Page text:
I am looking for a bash or sed script (preferably a one-liner) with which I can insert a new line character after a fixed number of characters in huge text file.

  • Dupe of stackoverflow.com/questions/525592/… among many, many others – anon Jul 27 '09 at 8:36
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    I disagree by the dupe comment here, Neil: this is not a simple search and replace like the question in your link.. – Kristian Jul 27 '09 at 9:18

How about something like this? Change 20 is the number of characters before the newline, and temp.text is the file to replace in..

sed -e "s/.\{20\}/&\n/g" < temp.txt
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    Fails if the file contains a '~' character – William Pursell Jul 27 '09 at 10:05
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    This inserts a newline after every 20 characters (per line of the original). If the original contains no newlines and you want a newline after only the first 20 characters, leave out the "g" (global) at the end. If you want this and the original contains newlines, you'll have to use a different solution. – Dennis Williamson Jul 27 '09 at 10:45
  • I had the same problem but in OSX it inserts an "n" rather than a line break? I checked other posts with the same problem but I could not understand how to fix it? Anyone please? – JM88 Feb 26 '14 at 17:21
  • @JM88, Unix/Linux use the line-feed character (\n) for line breaks. Mac uses the carriage-return character for line breaks (\r), and Windows uses a combination of the two (\r\n) for line breaks. Change the command to sed -e "s/.\{20\}/&\r/g" < temp.txt, and you should get what you need. See also this Stack-O and this blog about it. – David May 19 '14 at 14:04
  • A lot of sed implementations limit the number of selected characters to 255. Prefer the Steven Penny's response. – Benoît Sauvère Aug 14 '14 at 17:19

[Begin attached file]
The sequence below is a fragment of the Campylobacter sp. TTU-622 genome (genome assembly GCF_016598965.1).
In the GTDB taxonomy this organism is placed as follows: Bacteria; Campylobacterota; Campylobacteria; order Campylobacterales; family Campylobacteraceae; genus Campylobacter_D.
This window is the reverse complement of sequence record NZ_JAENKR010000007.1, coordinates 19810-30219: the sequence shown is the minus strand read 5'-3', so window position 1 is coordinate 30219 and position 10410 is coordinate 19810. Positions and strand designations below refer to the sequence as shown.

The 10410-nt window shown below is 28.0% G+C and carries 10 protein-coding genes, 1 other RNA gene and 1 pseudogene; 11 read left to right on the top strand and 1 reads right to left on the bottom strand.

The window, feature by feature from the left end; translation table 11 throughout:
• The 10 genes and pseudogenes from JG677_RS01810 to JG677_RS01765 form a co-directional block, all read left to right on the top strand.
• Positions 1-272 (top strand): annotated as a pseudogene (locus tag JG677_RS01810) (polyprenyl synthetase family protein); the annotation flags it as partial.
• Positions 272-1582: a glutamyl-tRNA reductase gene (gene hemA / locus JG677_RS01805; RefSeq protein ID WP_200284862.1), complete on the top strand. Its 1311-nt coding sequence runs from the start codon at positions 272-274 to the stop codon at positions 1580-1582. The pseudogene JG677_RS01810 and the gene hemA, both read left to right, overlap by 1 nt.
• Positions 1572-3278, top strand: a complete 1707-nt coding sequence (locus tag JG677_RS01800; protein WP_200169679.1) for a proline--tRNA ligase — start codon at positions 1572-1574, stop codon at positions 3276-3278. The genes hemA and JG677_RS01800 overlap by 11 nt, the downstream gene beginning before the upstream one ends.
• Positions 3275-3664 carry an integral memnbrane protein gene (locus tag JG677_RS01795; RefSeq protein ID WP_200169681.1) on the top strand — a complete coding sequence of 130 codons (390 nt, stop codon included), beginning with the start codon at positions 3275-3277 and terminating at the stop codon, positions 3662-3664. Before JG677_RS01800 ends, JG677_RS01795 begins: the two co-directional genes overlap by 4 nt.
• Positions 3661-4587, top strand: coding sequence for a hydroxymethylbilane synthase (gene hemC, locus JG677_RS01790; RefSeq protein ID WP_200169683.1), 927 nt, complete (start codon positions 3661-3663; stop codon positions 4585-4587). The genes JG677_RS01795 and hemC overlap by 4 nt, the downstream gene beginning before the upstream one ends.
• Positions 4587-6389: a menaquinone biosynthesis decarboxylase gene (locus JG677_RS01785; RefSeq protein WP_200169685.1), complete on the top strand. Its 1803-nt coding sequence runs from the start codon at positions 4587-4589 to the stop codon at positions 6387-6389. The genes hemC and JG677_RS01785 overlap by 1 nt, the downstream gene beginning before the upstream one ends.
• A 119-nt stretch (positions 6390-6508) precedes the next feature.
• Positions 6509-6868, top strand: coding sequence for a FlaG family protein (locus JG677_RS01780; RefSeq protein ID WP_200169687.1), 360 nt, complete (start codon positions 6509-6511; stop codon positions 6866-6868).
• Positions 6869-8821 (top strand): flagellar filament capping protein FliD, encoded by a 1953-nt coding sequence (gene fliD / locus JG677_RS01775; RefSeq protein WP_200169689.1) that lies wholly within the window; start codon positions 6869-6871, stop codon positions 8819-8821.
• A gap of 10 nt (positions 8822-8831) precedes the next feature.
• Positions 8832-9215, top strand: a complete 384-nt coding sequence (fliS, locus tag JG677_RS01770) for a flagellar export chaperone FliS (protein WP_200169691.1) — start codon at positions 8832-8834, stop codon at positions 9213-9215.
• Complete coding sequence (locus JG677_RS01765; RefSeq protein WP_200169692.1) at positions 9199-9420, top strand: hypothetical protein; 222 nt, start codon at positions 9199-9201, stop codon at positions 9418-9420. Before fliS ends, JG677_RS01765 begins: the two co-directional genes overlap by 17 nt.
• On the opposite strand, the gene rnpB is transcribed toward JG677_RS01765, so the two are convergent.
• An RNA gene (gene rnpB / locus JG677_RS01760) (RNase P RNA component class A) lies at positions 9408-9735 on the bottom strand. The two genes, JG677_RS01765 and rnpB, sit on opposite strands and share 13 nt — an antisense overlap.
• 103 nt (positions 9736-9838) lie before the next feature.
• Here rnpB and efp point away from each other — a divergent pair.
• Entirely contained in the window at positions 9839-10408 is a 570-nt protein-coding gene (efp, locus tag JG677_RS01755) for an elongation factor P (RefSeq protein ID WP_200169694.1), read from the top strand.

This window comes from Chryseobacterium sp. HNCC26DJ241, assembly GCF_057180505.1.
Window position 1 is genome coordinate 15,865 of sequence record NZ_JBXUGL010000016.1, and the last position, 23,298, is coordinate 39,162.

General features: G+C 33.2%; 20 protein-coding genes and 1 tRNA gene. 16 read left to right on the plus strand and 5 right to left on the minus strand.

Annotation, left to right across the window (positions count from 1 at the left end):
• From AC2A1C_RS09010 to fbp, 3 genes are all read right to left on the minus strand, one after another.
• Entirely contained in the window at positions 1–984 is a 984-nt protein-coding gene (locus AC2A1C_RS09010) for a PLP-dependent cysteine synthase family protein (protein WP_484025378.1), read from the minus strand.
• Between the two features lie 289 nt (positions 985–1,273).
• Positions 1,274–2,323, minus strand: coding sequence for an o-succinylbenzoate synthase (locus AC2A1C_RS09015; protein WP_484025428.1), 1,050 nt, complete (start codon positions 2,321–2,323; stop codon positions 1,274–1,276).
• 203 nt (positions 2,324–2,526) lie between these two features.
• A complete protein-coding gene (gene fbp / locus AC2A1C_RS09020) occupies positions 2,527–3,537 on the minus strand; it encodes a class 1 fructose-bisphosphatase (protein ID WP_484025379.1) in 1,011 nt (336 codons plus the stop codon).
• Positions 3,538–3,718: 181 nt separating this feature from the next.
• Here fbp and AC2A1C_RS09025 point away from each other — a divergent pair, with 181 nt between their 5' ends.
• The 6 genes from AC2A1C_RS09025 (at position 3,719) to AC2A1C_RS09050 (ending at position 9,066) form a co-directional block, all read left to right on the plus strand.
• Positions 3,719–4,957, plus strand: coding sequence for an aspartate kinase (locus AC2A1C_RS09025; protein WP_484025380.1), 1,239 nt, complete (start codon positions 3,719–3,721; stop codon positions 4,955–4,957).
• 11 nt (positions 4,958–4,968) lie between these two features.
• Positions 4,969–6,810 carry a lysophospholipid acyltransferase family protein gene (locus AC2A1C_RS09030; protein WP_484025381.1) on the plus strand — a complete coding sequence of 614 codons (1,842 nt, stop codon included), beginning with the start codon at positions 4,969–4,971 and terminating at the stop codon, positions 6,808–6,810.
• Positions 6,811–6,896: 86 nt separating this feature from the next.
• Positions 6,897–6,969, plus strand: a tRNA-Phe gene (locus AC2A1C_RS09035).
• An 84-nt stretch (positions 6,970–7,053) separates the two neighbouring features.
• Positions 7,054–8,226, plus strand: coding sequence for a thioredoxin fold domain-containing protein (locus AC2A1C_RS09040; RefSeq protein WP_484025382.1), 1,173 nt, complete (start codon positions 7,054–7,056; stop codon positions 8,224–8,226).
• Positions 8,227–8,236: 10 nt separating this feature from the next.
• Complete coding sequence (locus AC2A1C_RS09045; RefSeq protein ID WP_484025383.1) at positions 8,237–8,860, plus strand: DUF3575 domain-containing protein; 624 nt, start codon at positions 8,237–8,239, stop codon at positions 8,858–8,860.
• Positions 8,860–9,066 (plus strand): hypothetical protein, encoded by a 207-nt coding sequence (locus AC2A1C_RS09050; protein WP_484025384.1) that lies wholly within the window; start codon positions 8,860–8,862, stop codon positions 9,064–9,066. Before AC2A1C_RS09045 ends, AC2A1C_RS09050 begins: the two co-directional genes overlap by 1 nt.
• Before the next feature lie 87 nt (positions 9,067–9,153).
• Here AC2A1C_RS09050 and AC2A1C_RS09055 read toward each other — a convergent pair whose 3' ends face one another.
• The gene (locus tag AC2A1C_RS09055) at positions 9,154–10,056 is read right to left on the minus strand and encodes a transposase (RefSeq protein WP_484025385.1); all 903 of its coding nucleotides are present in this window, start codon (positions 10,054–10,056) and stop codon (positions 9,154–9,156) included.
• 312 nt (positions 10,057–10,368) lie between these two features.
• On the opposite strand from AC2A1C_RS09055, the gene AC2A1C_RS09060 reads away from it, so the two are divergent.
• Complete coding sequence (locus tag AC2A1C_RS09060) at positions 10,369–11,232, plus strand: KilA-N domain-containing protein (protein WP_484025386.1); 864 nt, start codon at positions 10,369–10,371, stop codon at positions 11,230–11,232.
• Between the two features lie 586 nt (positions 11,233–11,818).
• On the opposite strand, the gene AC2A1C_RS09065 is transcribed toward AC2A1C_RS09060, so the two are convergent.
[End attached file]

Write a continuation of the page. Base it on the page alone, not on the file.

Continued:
Here is POSIX solution:

awk '{gsub(/.{5}/,"&\n")}1' file


fold -w5 file


banana strawberry grape


a str
ry gr

Interestingly, the Awk solution is more performant than fold.

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    I've seen this tried dozens of different ways, but there are always special cases, version differences, other problems, or the solution is just plain inelegant. fold is definitely the right tool for this. +1 – laindir Dec 29 '15 at 16:01
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    fold should be the right answer. man fold gives wrap each input line to fit in specified width. It answers the question perfectly! – deceleratedcaviar Feb 9 '16 at 13:16
  • unfortunately fold doesn't handle anything other than plain ascii files, unfortunately -- just try testing on any unicode file (eg with special unicode quotes, etc), it makes a mess of things. The awk..gsub does work, however. – michael Dec 30 '17 at 16:18

Let N be a shell variable representing the count of characters after which you want a newline. If you want to continue the count accross lines:

perl -0xff -pe 's/(.{'$N'})/$1\n/sg' input

If you want to restart the count for each line, omit the -0xff argument.


Because I can't comment directly (to less reputations) a new hint to upper comments:

I prefer the sed command (exactly what I want) and also tested the Posix-Command fold. But there is a little difference between both commands for the original problem: If you have a flat file with n*bytes records (without any linefeed characters) and use the sed command (with bytes as number (20 in the answer of @Kristian)) you got n lines if you count with wc. If you use the fold command you only got n-1 lines with wc! This difference is sometimes important to know, if your input file doesn't contain any newline character, you got one after the last line with sed and got no one with fold


if you mean you want to insert your newline after a number of characters with respect to the whole file, eg after the 30th character in the whole file

gawk 'BEGIN{ FS=""; ch=30}
        if (c==ch){
            print "" 
            printf $i
    print ""
}' file

if you mean insert at specific number of characters in each line eg after every 5th character

gawk 'BEGIN{ FS=""; ch=5}
    print substr($0,1,ch) "\n" substr($0,ch)
}' file

Append an empty line after a line with exactly 42 characters

sed -ie '/^.\{42\}$/a\
' huge_text_file

This might work for you:

echo aaaaaaaaaaaaaaaaaaaax | sed 's/./&\n/20'
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    literally only works for the first line (eg inserts newline after 20 chars and then quits). Not suitable for "a huge text file". – michael Dec 30 '17 at 16:24

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